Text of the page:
Looking back at the sport’s history
Ron Jones, Jr: Designer,
builder, and boat owner.
UNJ: What were some of your early experiences?
Did you go on to college?
Jones: No. All of my education was private school, from fourth grade on. The school rented space at a church and we used their Sunday school rooms for our classrooms, and I remember all the way to my senior year being in that type format. We had block timing back then, so it’s two hours math, two hours of history, two hours of whatever, and then the next day you throw a different topic in there. The nice thing being, when I was in high school, physical education was, you go to the beach. We’d all pile in the bus and go down to Huntington Pier. The P.E. teacher didn’t care what you did as long as you didn’t lay down and sunbathe. You had to participate in some sort of activity. Volleyball, surfing, football, catch, Frisbee, something. Didn’t want to get in trouble, they’d let me keep doing something.So, I had no problem with that. That was perfect for us. Of course, Disneyland’s right in your back pocket. So, when customers would come pick up their boat,
sometimes they would bring their family. Well, it was me and my sisters’ responsibility to keep ‘em occupied while they hurried up and finished this guy’s race boat. So we went to Disneyland more than our share.
What was your first exposure to boat racing? Probably your whole life, really.
Depending on where we lived and what span that occurred in, I guess, would depend on where we would go for summer boat racing. Everybody said, “Oh, what did you guys do for holiday, what did you do for your family vacation?” I said, “We went on a lot of vacations.” Every summer we’d go on vacation as long as there was boat racing nearby. (Laughter.)
FROM THE UNJ VAULT:
AN INTRODUCTORY COURSE ABOUT THOSE
ROUND, SPINNING THINGS
THAT MAKE A HYDROPLANE GO FAST.
by David D. Williams
illustrations by Tim Johnson
Race boat propellers are very simple looking pieces of equipment, which in fact are extremely complicated and not well understood, even by the people who work with them daily.
One of the reasons that they are so misunderstood is that they look so much like conventional, fully submerged propellers, which have been around almost 200 years. The latter have been at the heart of the multi-billion-dollar shipping and naval-defense industries and have been so thoroughly researched and tested that their performance can be accurately predicted from their design specifications.
The technical name for the type of propeller used in hydroplane racing is “surface piercing, super cavitating.” They act much differently from conventional props. Surface-piercing propellers have only been used with any frequency since the late 1940s and have very few commercial or military applications. Little hard research is available on them and correlation between design and performance is
anecdotal at best. Continued, click here...
Miss Budweiser in 1994.
The sport of unlimited hydroplane racing has one of the longest histories in all of motorsports, dating back even beyond the first running of the Gold Cup in 1904. As the sport gets ready to hold another racing season, we take the time each spring to look at boat racing’s legacy and to consider what has gone on before. With the 2019 campaign fast approaching, let’s look at what happened 25, 50, 75, and 100 years ago.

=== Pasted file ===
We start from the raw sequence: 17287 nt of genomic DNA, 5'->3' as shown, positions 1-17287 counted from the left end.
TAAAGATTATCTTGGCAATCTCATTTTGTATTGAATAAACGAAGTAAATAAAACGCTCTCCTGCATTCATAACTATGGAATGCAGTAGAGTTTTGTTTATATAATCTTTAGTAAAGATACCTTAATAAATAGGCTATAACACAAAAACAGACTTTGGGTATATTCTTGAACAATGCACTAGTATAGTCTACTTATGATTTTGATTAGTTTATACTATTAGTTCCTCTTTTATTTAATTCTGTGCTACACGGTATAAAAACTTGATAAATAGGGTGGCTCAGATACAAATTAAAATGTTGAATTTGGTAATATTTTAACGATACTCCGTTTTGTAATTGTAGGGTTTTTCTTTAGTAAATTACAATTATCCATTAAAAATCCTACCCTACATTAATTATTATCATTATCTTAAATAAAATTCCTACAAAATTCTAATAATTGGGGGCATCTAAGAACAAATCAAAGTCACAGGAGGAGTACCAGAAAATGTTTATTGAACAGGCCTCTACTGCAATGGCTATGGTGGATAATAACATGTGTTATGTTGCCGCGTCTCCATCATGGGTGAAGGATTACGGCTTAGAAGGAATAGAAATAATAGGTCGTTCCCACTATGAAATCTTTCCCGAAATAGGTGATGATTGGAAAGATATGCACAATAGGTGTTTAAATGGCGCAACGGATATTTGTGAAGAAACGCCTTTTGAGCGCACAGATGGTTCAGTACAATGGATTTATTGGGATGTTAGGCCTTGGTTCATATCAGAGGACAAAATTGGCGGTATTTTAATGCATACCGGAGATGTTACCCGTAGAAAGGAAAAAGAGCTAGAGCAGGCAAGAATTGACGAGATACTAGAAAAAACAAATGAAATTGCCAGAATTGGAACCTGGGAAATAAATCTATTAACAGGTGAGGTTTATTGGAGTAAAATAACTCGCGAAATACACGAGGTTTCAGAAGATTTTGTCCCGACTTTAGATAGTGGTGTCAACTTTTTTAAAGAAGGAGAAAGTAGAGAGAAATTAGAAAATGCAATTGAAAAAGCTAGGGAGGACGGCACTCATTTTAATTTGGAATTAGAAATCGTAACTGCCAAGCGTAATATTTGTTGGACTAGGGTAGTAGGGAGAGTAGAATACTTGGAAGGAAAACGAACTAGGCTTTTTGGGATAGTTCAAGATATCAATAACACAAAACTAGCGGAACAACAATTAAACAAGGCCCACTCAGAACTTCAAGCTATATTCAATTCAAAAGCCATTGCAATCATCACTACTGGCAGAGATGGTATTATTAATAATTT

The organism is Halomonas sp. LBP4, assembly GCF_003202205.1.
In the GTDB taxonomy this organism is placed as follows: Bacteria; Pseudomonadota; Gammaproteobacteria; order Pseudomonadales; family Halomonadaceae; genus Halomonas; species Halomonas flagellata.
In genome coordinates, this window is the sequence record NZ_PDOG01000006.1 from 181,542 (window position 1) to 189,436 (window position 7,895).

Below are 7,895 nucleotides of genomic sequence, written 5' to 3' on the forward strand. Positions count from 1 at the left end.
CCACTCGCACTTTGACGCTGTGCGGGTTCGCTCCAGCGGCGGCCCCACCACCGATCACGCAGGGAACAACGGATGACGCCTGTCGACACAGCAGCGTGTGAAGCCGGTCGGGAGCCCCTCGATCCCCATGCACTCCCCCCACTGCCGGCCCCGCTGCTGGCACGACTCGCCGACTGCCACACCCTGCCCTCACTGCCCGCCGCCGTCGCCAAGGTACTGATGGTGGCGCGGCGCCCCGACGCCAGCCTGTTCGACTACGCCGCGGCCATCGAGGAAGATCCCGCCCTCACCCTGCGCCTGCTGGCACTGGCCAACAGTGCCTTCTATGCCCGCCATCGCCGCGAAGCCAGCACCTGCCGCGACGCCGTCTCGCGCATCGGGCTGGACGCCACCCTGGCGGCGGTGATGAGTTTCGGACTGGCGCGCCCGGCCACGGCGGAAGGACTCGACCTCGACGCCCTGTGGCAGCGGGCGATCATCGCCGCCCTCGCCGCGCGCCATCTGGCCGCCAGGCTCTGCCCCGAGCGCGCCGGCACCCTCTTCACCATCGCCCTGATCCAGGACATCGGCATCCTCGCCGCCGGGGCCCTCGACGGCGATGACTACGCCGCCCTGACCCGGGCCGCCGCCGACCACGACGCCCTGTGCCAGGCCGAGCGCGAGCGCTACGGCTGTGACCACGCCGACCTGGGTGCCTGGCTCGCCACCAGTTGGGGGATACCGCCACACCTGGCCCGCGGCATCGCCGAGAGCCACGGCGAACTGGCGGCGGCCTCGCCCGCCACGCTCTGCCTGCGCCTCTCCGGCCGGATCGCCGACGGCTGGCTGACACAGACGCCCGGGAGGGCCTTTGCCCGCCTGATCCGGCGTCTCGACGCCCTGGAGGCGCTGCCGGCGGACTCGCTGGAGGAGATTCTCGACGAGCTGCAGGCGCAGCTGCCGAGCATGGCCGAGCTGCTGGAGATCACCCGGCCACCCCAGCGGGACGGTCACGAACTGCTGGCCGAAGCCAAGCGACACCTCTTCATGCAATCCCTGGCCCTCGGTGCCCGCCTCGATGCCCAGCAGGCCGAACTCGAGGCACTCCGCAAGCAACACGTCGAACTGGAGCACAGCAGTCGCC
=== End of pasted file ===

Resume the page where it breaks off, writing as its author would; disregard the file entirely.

Sometimes a huge advantage on paper doesn’t come true on the racecourse, however. And, the 1994 season would offer just such a surprise for Bernie Little and his team.
Things got off track for Miss Budweiser right at the start. While preparing to start the first heat of the Gold Cup, the boat smashed into a wave that blew open the escape hatch on the bottom of the hull. The result sent a blast of Detroit River water and debris into the cockpit that injured Hanauer.
The team quickly enlisted the services of Mike Hanson to take the boat’s controls, but he managed only a third-place finish. The winner was Mark Tate in the Smokin’ Joe’s, a craft owned by Steve Woomer and widely considered to be the best challenger to Budweiser’s reign. Nate Brown drove the colorful Tide to second place.
seven national titles and 50 race victories, including nine Gold Cups.
The Budweiser team also had the advantage of having multiple top-tier boats. During the season, they would use three different hydroplanes. They’d bring two of them to most of the events, would test and qualify both, and then would enter
the boat that they felt was best suited to win the race. Everybody else was limited to just the one boat that they brought.
Ron Jones, Jr., was born into a famous boat racing family on April 4, 1957. The birth took place in Renton General Hospital, a building that is now a McLendon Hardware store. “I was the first grandson born into either side of the family tree, so it was pretty exciting,” he says. “My mom had already had two girls and everybody was nervous, you know, could we get a girl or are we gonna get a grandson? So, I showed up. Of course, I could do no wrong. First son in the family. Grandfather was trying to move a refrigerator down a flight of stairs. He let go to celebrate, pinned two of my aunts against a wall until he collected his thoughts and asked for help. Still talk about that to this day.” The following interview with JR was conducted by Craig Fjarlie and Bob Senior on January 17, 2019.
25 YEARS AGO
The 1994 Season
When the 1994 campaign got underway in Detroit, every fan and participant in the sport was already sure who would eventually win the national championship. Bernie Little’s Miss Budweiser team was the clear favorite. During the previous five years, they had won four national titles and 28 of the 40 races they had entered. What’s more, they had one of the most successful drivers the sport had ever seen. When the season started, Chip Hanauer had already collected